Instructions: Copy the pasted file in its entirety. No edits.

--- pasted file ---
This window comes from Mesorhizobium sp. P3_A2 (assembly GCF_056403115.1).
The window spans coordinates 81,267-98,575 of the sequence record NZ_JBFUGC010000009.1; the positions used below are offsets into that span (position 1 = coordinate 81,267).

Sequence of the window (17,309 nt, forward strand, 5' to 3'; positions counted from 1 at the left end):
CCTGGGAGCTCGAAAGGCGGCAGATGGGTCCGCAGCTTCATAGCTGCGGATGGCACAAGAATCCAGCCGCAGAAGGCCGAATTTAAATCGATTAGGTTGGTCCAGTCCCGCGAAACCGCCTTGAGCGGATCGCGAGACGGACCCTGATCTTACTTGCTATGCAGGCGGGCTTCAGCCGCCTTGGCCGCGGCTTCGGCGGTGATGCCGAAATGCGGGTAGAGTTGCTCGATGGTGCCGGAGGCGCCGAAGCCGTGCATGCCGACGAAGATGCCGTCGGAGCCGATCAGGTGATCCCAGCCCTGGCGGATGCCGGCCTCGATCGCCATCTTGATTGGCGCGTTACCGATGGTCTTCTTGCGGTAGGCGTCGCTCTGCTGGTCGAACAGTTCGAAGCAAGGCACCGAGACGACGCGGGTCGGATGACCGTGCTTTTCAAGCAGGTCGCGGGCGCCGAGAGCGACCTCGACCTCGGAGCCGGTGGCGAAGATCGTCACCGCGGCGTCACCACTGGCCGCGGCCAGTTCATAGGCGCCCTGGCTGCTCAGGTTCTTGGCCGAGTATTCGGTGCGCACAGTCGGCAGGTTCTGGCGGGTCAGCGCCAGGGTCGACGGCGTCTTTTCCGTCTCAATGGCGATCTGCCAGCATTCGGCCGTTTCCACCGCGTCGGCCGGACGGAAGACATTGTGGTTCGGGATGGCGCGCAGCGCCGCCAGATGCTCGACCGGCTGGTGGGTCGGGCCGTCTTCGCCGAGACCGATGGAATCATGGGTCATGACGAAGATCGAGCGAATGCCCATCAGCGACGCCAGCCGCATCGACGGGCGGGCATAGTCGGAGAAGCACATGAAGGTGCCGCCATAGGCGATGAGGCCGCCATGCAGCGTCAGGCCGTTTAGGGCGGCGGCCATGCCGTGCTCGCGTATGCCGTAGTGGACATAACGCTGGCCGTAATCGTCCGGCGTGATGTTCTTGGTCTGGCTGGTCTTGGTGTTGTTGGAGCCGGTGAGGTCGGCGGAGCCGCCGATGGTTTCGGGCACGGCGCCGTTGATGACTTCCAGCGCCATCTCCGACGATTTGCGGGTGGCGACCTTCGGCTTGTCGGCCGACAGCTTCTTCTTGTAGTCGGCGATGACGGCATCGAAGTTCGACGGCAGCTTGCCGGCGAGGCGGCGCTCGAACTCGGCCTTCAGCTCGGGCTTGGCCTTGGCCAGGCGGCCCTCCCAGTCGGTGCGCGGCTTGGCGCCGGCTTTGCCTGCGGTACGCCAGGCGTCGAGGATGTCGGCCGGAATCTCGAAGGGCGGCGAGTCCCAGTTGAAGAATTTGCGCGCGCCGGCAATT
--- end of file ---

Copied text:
This window comes from Mesorhizobium sp. P3_A2 (assembly GCF_056403115.1).
The window spans coordinates 81,267-98,575 of the sequence record NZ_JBFUGC010000009.1; the positions used below are offsets into that span (position 1 = coordinate 81,267).

Sequence of the window (17,309 nt, forward strand, 5' to 3'; positions counted from 1 at the left end):
CCTGGGAGCTCGAAAGGCGGCAGATGGGTCCGCAGCTTCATAGCTGCGGATGGCACAAGAATCCAGCCGCAGAAGGCCGAATTTAAATCGATTAGGTTGGTCCAGTCCCGCGAAACCGCCTTGAGCGGATCGCGAGACGGACCCTGATCTTACTTGCTATGCAGGCGGGCTTCAGCCGCCTTGGCCGCGGCTTCGGCGGTGATGCCGAAATGCGGGTAGAGTTGCTCGATGGTGCCGGAGGCGCCGAAGCCGTGCATGCCGACGAAGATGCCGTCGGAGCCGATCAGGTGATCCCAGCCCTGGCGGATGCCGGCCTCGATCGCCATCTTGATTGGCGCGTTACCGATGGTCTTCTTGCGGTAGGCGTCGCTCTGCTGGTCGAACAGTTCGAAGCAAGGCACCGAGACGACGCGGGTCGGATGACCGTGCTTTTCAAGCAGGTCGCGGGCGCCGAGAGCGACCTCGACCTCGGAGCCGGTGGCGAAGATCGTCACCGCGGCGTCACCACTGGCCGCGGCCAGTTCATAGGCGCCCTGGCTGCTCAGGTTCTTGGCCGAGTATTCGGTGCGCACAGTCGGCAGGTTCTGGCGGGTCAGCGCCAGGGTCGACGGCGTCTTTTCCGTCTCAATGGCGATCTGCCAGCATTCGGCCGTTTCCACCGCGTCGGCCGGACGGAAGACATTGTGGTTCGGGATGGCGCGCAGCGCCGCCAGATGCTCGACCGGCTGGTGGGTCGGGCCGTCTTCGCCGAGACCGATGGAATCATGGGTCATGACGAAGATCGAGCGAATGCCCATCAGCGACGCCAGCCGCATCGACGGGCGGGCATAGTCGGAGAAGCACATGAAGGTGCCGCCATAGGCGATGAGGCCGCCATGCAGCGTCAGGCCGTTTAGGGCGGCGGCCATGCCGTGCTCGCGTATGCCGTAGTGGACATAACGCTGGCCGTAATCGTCCGGCGTGATGTTCTTGGTCTGGCTGGTCTTGGTGTTGTTGGAGCCGGTGAGGTCGGCGGAGCCGCCGATGGTTTCGGGCACGGCGCCGTTGATGACTTCCAGCGCCATCTCCGACGATTTGCGGGTGGCGACCTTCGGCTTGTCGGCCGACAGCTTCTTCTTGTAGTCGGCGATGACGGCATCGAAGTTCGACGGCAGCTTGCCGGCGAGGCGGCGCTCGAACTCGGCCTTCAGCTCGGGCTTGGCCTTGGCCAGGCGGCCCTCCCAGTCGGTGCGCGGCTTGGCGCCGGCTTTGCCTGCGGTACGCCAGGCGTCGAGGATGTCGGCCGGAATCTCGAAGGGCGGCGAGTCCCAGTTGAAGAATTTGCGCGCGCCGGCAATT